que puedes descargar en 1 único archivo.


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Tom Sawyer – Part Sixty-one

Before you read the text, read the following comprehension questions.

1. Who told Tom’s aunt that Tom had been in the room and had heard their conversation?

2. What did Tom say was his intention for visiting the house that night?

3. What gave Tom the idea to hide in the church?

4. What had Tom done that surprised his aunt in a good way?

5. Where did his aunt find the proof that Tom was telling the truth?

Now read the text and answer the questions.
Tom arrived home in a bad mood, and the first thing his aunt said to him made him feel even worse:

"Tom, I'm going to kill you!"

"Auntie, what have I done?"

"Well, you've done enough. I went over to see Sereny Harper, like an idiot, expecting her her to believe all that rubbish about that dream, when, apparently, she’d found out from Joe that you were actually here in the room and had heard everything we’d said that night. Tom, I don't know what made you do it. It makes me feel so bad to think you could let me go to Sereny Harper and make such a fool of myself and never say a word."

This was something new. Everything had seemed to Tom a good joke before, and very clever. Now it only looked mean and unkind. He looked at the floor and could not think of anything to say for a moment. Then he said:

"Auntie, I wish I hadn't done it but I didn't think."

"Oh, Tom, you never think. You never think of anything but yourself. You thought to come over here from Jackson's Island during the night to laugh at our troubles, and you thought about telling a lie about a dream, but you couldn't think to pity us and stop us feeling sad."

"Auntie, I know now it was mean, but I didn't mean to be mean. I didn't, honest. And besides, I didn't come over here to laugh at you that night."

"What did you come for, then?"

"To tell you not to worry about us, because we hadn't drowned."

"Tom, Tom, I would be more than happy to believe you’d had as good a thought as that, but you know you never did and I know it, to, Tom."

"That’s not true. I did, auntie, I swear I did."

"Oh, Tom, please don't lie. It only makes things a hundred times worse."

"I’m not lying, auntie; it's the truth. I didn’t want you to be sad. That was why I came."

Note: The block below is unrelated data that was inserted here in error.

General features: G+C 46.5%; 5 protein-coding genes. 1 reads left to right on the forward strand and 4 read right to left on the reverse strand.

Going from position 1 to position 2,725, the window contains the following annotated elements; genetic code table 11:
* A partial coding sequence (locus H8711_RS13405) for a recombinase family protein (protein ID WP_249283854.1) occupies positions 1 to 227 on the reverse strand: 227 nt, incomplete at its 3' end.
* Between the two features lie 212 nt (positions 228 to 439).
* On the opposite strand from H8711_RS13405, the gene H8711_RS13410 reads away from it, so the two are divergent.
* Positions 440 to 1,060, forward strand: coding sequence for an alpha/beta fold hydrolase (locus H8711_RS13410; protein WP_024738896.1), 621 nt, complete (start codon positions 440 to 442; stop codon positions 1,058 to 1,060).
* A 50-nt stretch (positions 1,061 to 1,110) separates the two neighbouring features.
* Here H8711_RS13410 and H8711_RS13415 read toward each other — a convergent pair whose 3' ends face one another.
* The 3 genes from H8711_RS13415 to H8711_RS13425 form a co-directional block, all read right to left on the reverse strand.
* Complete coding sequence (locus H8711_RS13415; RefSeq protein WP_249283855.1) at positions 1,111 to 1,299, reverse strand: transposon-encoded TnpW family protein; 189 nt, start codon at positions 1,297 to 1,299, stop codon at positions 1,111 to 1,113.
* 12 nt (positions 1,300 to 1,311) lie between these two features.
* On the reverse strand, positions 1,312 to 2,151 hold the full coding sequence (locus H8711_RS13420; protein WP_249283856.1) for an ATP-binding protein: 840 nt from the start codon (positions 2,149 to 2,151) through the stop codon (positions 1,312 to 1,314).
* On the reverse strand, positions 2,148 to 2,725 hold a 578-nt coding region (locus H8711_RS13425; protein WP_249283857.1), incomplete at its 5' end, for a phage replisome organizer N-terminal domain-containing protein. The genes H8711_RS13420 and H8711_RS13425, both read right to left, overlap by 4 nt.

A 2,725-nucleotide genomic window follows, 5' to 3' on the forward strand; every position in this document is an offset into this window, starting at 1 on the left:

"I wish I could believe that. I’d feel a lot better, Tom. I'd be happy you'd run off and acted so bad. But it doesn’t make sense. Why didn't you tell me?"Diccionario online

"Well, when you started talking about the funeral, I just got the idea to come and hide in the church, and I didn’t want to spoil it. So, I just put the bark back in my pocket and said nothing."

"What bark?"

"The bark I wrote the message on to tell you we'd gone away to be pirates. I wish you had woken up when I kissed you, honestly."

The hard lines in his aunt's face relaxed and a sudden tenderness dawned in her eyes.

"Did you kiss me, Tom?"

"Yes, I did."

"Are you sure you did, Tom?"

"Yes, I did, auntie. I’m sure."

"Why did you kiss me, Tom?"

"Because I loved you so much, and you were lying there in pain and moaning and I was so sorry."

The words sounded like the truth. The old lady could not hide a tremor in her voice when she said:

"Kiss me again, Tom! and go to school, now, and don't bother me anymore."

As soon as he left, she ran to the wardrobe and took out his jacket which Tom had gone pirating in. Then she stopped, with it in her hand, and said to herself:

"No, I can’t look. Poor boy, I’m sure he's lied about it. But it’s a good lie, a kind lie. I know the Lord will forgive him, because it was meant in a good way. But I don't want to find out it's a lie. I won't look."

She put the jacket away, and stood there, thinking. Twice she put out her hand to pick up the jacket again, and twice she stopped herself.

She reached for it again, and this time she made the excuse that: "It's a good lie. It's a good lie. I won't let it upset me."

She reached into the jacket pocket. A moment later she was reading Tom's piece of bark through flowing tears and saying: "I could forgive the boy, now, if he'd committed a million sins!"

... to be continued!

* The text has been adapted from the Adventures of Tom Sawyer
by Mark Twain

  Download the original book for free

*Consulta un PDF con la información y resumen de 100 libros en inglés
que puedes descargar en 1 único archivo.


  Haz click para comprobar las soluciones